How to Know You’re Not Paying Too Much When Offering on a House

Posted by Grant Ostapowich on Tuesday, March 23rd, 2021 at 1:47pm.

For most people, buying a house is the single largest purchase they’ll ever make.  Wanting to ensure you get a good deal is only natural. But how can you really know? It’s not like you can ask the seller how much the other buyer is offering, and in a seller’s market there are likely to be multiple offers and competing bids.

Having said that, you still don’t want to overpay just because the market is hot. Of course, the price is not the only determining factor in deciding whether a home is a good purchase—location and condition are also integral factors. With that said, as your REALTOR®, I have many tools I use to help you ensure you get the best deal possible.  

Comparables

When you show interest in a property, and before we even discuss a price to offer, I will take into account all the recently sold, currently listed, and unsold properties that are comparable to the one we are looking at. I analyze homes that are similar in size, location, and amenities they offer, but also some others that are different. Is it considerably less expensive than a larger, nicer house? Is it more expensive than smaller, less attractive properties?

With my deep understanding of current market conditions and market history, we can work together to determine a maximum price you will be happy with and that I am confident will not be high for market values.

Neighborhood Impact

I also use my extensive neighborhood knowledge taking into account expected occurrences that will impact the values of homes in any specific community. Is there positive development planned, such as a major mall or a large new company moving into the area? In this case, the appreciation value of your home in the near to distant future looks good. However, if grocery stores and gas stations are closing down, the price should reflect that and the appreciation value of the home will likely be affected.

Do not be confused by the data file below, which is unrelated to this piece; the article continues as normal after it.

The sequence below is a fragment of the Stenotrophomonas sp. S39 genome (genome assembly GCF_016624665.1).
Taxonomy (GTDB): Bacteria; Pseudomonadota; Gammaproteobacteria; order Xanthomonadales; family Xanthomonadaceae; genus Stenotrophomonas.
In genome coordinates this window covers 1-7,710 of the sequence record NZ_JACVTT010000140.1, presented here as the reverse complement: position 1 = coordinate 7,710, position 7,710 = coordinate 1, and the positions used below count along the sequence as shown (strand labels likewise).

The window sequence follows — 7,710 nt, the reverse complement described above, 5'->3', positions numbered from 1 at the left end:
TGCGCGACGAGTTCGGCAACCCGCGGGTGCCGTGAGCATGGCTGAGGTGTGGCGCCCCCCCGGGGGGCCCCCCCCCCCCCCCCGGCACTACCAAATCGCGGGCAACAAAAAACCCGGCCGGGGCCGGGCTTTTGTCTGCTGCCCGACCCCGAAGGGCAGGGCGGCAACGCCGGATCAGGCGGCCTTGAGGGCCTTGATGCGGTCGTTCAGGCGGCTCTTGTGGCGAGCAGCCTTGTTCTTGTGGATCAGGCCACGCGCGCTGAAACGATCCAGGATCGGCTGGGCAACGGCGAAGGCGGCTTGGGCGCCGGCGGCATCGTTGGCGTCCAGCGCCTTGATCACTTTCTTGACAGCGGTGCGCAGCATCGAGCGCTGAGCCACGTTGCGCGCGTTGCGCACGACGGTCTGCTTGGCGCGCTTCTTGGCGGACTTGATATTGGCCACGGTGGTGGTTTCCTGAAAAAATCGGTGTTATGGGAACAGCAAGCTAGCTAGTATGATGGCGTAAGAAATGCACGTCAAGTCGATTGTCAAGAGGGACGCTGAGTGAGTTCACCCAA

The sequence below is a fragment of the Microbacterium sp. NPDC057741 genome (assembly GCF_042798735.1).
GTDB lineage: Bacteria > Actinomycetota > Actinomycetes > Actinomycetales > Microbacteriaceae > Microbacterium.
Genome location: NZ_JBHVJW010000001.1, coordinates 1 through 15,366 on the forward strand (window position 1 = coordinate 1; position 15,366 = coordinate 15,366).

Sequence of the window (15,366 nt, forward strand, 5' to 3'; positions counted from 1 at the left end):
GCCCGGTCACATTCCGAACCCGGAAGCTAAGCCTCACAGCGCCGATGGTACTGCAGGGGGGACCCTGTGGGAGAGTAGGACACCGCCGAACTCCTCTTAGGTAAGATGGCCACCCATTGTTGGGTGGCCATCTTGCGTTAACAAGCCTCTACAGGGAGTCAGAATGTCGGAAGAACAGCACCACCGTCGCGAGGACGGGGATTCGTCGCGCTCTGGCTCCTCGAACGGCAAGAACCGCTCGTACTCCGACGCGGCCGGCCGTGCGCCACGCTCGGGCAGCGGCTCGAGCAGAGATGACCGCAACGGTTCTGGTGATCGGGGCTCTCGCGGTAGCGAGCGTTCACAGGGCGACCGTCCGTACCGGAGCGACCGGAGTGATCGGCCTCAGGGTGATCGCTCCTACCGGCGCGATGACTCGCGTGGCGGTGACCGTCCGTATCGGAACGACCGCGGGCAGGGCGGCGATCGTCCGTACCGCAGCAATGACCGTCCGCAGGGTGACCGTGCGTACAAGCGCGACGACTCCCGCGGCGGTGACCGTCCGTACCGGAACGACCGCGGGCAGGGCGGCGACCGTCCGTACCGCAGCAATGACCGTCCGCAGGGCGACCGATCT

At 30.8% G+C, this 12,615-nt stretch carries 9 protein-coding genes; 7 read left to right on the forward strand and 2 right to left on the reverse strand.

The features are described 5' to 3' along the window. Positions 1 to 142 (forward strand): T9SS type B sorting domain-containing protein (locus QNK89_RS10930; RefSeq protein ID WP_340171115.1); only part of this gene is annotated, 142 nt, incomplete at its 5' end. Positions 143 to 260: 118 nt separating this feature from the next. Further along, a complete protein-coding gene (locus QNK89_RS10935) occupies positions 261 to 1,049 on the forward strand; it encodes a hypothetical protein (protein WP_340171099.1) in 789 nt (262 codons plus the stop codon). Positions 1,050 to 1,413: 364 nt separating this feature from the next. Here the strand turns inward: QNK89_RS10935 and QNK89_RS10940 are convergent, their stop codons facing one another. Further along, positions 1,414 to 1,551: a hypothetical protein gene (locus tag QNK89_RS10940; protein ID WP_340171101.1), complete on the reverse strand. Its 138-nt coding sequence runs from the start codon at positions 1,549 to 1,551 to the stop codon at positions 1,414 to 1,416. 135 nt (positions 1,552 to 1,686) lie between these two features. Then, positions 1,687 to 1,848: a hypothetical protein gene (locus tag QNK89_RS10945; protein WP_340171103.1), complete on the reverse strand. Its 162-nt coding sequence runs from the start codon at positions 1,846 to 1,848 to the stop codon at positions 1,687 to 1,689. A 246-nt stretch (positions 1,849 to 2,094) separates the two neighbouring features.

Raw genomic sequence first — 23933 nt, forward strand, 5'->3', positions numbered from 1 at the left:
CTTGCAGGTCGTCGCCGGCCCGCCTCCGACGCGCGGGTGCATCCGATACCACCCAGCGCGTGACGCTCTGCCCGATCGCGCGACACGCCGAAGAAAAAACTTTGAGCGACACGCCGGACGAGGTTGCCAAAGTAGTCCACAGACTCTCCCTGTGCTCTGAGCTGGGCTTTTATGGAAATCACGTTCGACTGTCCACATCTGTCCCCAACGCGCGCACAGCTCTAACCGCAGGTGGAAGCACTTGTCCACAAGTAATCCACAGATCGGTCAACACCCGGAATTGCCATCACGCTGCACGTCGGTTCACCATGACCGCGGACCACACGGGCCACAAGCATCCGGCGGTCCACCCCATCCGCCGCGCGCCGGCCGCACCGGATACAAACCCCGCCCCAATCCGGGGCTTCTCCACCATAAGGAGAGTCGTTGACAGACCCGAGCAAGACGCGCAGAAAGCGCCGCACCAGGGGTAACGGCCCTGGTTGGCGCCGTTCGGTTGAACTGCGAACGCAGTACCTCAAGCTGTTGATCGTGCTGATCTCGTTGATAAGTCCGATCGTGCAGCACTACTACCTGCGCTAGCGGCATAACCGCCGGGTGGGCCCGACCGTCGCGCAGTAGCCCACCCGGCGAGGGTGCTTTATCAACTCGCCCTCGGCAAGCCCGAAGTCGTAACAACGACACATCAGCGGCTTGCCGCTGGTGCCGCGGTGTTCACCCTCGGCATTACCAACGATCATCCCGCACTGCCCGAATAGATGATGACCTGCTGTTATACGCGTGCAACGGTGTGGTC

One thing to note is that new housing development can go either way. It can mean that the area is hot and likely to be in high demand in the future, thus increasing home values. Or it can result in a surplus of housing, which will lower the value of homes in the area.  

Professional Experience

Without even analyzing the data, a professional REALTOR®, like myself, who is very familiar with the area and the market will intuitively know whether a property is priced appropriately or not and what a fair offering price would be. You can’t really replace this intuition—it simply comes with years of experience.

 

Once you have an accepted offer, we will take further steps to ensure you are getting a good deal. Requiring a home inspector will ensure there are no surprises and that no expensive repairs are necessary.  We will also check permit history to ensure all previous work done to the property was permitted and passed inspections. 

The lender will also request a property appraisal to protect their financial interests. The lender wants to make sure they are making a wise investment. At this point, you can reevaluate the offer price and if necessary negotiate the sale price before closing.

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